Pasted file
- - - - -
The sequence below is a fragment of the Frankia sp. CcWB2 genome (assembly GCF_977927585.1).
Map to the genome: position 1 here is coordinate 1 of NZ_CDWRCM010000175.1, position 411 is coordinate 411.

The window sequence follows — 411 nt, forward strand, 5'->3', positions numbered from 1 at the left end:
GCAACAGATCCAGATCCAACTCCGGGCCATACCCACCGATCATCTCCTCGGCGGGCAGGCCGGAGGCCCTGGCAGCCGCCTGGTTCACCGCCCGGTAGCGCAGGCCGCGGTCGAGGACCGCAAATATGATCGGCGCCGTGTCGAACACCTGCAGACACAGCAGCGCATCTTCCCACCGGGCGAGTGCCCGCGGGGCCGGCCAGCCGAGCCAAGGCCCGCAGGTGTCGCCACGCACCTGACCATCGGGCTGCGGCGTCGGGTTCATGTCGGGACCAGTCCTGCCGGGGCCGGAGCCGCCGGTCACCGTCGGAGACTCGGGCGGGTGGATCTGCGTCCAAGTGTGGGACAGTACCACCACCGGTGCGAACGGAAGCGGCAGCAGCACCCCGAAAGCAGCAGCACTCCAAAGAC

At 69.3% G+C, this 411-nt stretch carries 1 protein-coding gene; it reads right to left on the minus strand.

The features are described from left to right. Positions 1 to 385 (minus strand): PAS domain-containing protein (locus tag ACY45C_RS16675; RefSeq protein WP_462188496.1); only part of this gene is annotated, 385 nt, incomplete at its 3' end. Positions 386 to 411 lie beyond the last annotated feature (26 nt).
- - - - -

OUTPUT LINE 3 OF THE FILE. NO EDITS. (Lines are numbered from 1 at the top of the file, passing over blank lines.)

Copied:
The window sequence follows — 411 nt, forward strand, 5'->3', positions numbered from 1 at the left end: